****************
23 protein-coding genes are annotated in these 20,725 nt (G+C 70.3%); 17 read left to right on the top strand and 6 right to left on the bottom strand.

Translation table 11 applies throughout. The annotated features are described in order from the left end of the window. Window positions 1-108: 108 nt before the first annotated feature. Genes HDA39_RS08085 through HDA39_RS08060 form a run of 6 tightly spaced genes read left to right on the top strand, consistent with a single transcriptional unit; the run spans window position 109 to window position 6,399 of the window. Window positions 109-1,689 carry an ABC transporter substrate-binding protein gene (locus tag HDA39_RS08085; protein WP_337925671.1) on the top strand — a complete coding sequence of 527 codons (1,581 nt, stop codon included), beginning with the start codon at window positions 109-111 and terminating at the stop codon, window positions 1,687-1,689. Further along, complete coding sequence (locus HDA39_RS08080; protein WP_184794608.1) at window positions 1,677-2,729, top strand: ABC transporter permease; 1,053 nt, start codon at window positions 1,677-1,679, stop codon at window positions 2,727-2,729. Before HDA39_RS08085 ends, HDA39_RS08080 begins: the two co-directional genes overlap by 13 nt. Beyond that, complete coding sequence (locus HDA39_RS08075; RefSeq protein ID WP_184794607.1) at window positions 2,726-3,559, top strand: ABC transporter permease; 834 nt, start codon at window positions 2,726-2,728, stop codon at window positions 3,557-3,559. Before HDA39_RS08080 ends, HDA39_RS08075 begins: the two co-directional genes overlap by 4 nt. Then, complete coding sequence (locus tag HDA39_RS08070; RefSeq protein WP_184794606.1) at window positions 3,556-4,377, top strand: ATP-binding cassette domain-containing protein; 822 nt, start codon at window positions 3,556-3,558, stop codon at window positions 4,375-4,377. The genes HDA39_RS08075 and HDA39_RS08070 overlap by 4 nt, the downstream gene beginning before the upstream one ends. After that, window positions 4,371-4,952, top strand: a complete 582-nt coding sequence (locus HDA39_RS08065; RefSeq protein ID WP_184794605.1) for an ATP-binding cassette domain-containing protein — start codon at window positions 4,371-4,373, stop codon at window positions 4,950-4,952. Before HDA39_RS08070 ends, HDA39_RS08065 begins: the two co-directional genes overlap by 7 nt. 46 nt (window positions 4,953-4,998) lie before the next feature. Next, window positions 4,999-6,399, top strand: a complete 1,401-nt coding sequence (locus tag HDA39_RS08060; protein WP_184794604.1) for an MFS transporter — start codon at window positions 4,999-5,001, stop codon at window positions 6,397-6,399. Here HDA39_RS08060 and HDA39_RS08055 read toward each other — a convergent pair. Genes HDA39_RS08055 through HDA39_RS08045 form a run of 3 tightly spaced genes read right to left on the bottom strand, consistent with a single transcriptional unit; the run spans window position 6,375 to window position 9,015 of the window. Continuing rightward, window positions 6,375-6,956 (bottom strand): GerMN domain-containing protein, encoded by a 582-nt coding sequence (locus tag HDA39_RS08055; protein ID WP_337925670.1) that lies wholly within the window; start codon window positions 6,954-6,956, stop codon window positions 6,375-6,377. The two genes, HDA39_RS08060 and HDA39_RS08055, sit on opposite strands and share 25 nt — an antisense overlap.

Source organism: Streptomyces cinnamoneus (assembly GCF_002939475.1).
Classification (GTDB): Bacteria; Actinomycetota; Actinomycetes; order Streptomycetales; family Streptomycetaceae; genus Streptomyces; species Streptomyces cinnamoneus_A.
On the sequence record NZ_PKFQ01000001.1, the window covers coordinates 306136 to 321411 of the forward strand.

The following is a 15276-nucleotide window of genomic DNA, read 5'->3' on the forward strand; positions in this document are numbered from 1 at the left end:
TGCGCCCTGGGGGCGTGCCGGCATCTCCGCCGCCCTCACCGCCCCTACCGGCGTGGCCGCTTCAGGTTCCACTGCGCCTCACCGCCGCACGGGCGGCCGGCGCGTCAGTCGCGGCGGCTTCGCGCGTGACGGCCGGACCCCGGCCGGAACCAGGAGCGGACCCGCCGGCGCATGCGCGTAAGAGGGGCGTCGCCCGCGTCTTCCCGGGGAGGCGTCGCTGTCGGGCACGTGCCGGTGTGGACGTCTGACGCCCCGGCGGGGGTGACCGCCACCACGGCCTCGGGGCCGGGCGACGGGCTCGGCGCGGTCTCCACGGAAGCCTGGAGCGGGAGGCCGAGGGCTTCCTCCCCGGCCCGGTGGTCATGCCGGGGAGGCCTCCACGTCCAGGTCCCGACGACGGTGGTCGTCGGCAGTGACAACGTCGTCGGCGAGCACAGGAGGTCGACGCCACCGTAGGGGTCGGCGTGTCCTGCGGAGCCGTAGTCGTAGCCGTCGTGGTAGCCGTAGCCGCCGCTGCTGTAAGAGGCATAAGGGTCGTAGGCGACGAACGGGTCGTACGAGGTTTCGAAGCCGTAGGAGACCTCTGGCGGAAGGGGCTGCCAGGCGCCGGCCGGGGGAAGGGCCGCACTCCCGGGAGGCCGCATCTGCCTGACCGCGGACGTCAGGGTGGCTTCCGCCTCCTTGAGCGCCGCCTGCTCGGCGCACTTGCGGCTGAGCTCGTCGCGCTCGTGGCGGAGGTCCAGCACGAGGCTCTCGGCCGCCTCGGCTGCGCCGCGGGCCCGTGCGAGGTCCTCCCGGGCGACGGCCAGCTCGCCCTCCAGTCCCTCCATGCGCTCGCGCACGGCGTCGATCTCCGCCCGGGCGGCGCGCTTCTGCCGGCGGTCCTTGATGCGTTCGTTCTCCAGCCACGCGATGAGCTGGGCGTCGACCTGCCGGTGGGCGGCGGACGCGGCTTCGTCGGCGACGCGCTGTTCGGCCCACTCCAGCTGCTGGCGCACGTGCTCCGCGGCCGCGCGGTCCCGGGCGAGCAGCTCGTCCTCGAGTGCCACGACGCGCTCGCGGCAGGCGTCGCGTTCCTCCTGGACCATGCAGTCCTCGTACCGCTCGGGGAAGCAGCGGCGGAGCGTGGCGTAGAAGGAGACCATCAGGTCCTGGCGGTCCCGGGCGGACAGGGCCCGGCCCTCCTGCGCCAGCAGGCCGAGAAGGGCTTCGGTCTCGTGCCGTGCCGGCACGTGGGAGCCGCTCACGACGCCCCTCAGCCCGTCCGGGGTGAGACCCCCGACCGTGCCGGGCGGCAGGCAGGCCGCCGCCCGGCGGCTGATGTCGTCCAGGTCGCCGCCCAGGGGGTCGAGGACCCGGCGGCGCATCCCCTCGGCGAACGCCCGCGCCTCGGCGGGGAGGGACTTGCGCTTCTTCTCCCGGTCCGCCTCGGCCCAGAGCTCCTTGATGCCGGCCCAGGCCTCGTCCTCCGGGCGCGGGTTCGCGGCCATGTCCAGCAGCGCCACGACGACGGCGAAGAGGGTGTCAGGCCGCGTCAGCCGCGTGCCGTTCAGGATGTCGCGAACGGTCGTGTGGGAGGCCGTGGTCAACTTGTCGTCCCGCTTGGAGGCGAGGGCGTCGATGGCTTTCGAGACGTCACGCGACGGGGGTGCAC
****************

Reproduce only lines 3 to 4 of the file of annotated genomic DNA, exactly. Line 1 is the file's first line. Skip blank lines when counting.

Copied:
Source organism: Streptomyces cinnamoneus (assembly GCF_002939475.1).
Classification (GTDB): Bacteria; Actinomycetota; Actinomycetes; order Streptomycetales; family Streptomycetaceae; genus Streptomyces; species Streptomyces cinnamoneus_A.